Smashing Pumpkins – ‘Ava Adore’

smashingpumpkinsavaadore
Jul 30th, 2012
| posted by: Jonno |

Billy Corgan is the moon. No really. If you’ve ever wondered why that bit in the video for ‘Tonight Tonight’ worked so well, try watching the man perform his greatest hits under a tent beneath a cloudless, beautiful sky and it will make perfect sense. Without being able to see that thing up there for ourselves, we watched as the luminescent Corgan, written off by almost everyone (including himself) recently shone brighter than ever and showed the kids how a rock show really happens. There’s the electric energy you get from a festival full of kids dancing to house beats and then there’s a different kind of power that comes from a universal hollering along to rock songs that were so well put together that they really never aged at all. Corgan, all translucent white skin, serious attitude and phenomenal voice, certainly hasn’t. Even without any of the original members of his band, he managed to somehow pull off a rare coup of being a revival act without relying only on the past to do the work for him. Also, it helps that he is the moon. You can’t avoid his head or his voice, and both of them were shining pretty bright when he played. Honestly, you just can’t stop looking at him.

This was a really big Billy Corgan-inspired weekend for me. The man once immortalised in one of the best lines from The Simpsons (‘Billy Corgan, Smashing Pumpkins/’Homer Simpson, smiling politely’) headlined the annual Splendour In The Grass festival in Australia’s Byron Bay, but somehow managed to have a monopoly on popular conversation for all three days of the festival. Always a divisive character at the best of times, Corgan, who’s been known to fuck with everyone from Courtney Love to Jessica Simpson (often literally), by way of Radiohead, the man who was sharing space on the poster with At The Drive In, Azealia Banks and the mighty Jack White was the talk of the town. He woke up early in the morning to be interviewed in public on music television, sat down with comic Wil Anderson for a frank talk about the industry and his part in it and then inspired a flurry of rumours in the industry circle that he was alternately only going to play his new stuff for two hours or, better yet, was contractually obliged to offer material from Mellon Collie and Siamese Dream or he wouldn’t get paid. I liked the second rumour more, primarily because it was ridiculous, and last night, we got a bit of both. Having always been more of a Nirvana and Soundgarden kid myself, I have a passing knowledge of Corgan’s work after that double album that spawned all the big hits. But I was inspired by one particular tune that I recognised last night, but didn’t know by name. It’s called ‘Ava Adore’, it came out in 1998 and it completely blew me away.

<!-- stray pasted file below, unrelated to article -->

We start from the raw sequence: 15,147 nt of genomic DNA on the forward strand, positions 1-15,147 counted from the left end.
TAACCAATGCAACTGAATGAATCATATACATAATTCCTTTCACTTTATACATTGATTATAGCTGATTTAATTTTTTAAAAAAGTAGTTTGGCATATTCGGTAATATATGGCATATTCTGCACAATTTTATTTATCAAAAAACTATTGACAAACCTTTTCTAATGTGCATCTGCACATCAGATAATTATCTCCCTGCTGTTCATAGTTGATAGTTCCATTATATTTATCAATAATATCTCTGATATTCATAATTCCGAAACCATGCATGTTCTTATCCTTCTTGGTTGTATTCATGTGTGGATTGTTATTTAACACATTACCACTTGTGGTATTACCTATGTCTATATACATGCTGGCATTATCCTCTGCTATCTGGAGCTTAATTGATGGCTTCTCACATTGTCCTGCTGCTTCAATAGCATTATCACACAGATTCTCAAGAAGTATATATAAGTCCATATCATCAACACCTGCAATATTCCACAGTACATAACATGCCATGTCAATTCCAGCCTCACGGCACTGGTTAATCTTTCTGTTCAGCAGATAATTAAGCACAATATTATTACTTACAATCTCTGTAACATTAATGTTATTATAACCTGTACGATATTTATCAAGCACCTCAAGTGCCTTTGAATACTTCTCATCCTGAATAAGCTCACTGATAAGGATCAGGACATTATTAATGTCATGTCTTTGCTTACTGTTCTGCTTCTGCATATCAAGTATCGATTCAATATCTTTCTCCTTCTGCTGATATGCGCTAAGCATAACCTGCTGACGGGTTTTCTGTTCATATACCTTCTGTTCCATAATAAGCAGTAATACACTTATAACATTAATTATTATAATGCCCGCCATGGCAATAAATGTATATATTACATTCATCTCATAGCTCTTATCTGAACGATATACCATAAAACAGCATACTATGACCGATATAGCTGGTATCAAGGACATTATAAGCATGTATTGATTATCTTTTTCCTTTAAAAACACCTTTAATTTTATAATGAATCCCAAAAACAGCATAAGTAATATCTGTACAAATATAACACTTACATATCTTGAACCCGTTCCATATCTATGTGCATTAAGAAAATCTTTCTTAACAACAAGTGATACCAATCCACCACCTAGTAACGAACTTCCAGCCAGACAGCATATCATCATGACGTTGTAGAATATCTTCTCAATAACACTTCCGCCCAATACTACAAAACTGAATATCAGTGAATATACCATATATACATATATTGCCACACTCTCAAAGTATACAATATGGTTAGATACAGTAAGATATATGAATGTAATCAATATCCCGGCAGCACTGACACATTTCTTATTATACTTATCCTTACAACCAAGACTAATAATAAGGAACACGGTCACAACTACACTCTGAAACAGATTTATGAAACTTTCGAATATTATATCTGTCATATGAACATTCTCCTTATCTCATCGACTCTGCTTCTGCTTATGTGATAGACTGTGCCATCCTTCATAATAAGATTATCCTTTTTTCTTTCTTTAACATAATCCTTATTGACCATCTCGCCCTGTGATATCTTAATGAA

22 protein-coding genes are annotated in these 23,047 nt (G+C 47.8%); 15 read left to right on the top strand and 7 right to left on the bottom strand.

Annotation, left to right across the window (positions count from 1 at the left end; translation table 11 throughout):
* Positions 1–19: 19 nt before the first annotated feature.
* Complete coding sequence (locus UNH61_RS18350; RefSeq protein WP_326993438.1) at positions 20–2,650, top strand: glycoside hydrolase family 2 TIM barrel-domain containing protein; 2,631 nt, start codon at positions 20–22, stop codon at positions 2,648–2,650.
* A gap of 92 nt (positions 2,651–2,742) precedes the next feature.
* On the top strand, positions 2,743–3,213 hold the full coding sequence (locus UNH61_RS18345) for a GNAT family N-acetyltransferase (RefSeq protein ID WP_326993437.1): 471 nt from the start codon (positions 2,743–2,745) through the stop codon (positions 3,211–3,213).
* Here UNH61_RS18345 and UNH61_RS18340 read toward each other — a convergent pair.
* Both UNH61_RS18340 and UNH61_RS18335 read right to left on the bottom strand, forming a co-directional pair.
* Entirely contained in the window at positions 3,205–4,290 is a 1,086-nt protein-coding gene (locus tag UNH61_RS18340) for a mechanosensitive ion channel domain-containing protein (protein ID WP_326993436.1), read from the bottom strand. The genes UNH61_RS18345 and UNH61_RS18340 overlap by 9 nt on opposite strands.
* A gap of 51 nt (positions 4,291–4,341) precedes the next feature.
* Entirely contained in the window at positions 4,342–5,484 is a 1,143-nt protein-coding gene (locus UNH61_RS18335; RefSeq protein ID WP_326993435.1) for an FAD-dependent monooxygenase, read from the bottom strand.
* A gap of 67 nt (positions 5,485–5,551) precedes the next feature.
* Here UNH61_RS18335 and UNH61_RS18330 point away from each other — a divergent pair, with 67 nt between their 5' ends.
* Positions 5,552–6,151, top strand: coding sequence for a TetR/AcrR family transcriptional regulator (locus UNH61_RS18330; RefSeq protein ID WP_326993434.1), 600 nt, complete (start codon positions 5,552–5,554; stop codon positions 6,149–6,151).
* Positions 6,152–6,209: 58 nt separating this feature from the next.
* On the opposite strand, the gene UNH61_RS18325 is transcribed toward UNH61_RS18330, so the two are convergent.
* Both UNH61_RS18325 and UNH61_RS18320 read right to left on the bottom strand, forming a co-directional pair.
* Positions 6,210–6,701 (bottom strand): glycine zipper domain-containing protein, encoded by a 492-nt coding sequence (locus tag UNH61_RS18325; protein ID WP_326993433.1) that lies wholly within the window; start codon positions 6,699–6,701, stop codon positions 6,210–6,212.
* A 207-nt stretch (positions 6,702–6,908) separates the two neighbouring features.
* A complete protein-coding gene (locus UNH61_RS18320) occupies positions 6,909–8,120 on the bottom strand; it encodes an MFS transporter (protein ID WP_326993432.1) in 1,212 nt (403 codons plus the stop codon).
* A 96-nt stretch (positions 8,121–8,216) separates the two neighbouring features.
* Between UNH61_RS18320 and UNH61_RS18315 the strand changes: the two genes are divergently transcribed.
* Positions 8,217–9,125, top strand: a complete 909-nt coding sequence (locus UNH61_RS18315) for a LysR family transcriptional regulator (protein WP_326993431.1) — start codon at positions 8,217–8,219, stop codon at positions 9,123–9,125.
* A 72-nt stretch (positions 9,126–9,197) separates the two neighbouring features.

The reason for a lot of the NIN-esque percussive elements on Adore, I’m told, is that Billy fired his drummer Jimmy Chamberlin, who had a raging heroin addiction that was splitting the group apart (and had already killed their touring keyboardist.) It has this really phenomenal groove to it that recalls the big sound of glam, centred around the sneering vocal line and bass hook that kicks through the door from the first note. Corgan’s genius really shines through on cuts like this one; it could easily become a textural piece that focuses more on the sound than the song and barely deviates (see: most modern rock bands), but instead it blossoms into this incredible major chorus that nobody sees coming. All the ambition of the previous albums is still there, from the double tracked guitar solos in the bridge through to that sparkling wordplay that’s made Corgan a hero to millions of kids now in their thirties. When he snarls ‘We must never be apart’ and slides his own voice up to the starting note of the verse, you get a brief glimpse of why, even though nobody really takes his new stuff seriously, Corgan is entitled to rant about almost anything he wants. The others burned out and he survived, only to get paid three times as much for playing songs as old as the Discman. You wouldn’t think that something old would be considered refreshing. But then, you probably haven’t seen the moon much lately.

Smashing Pumpkins – ‘Ava Adore’

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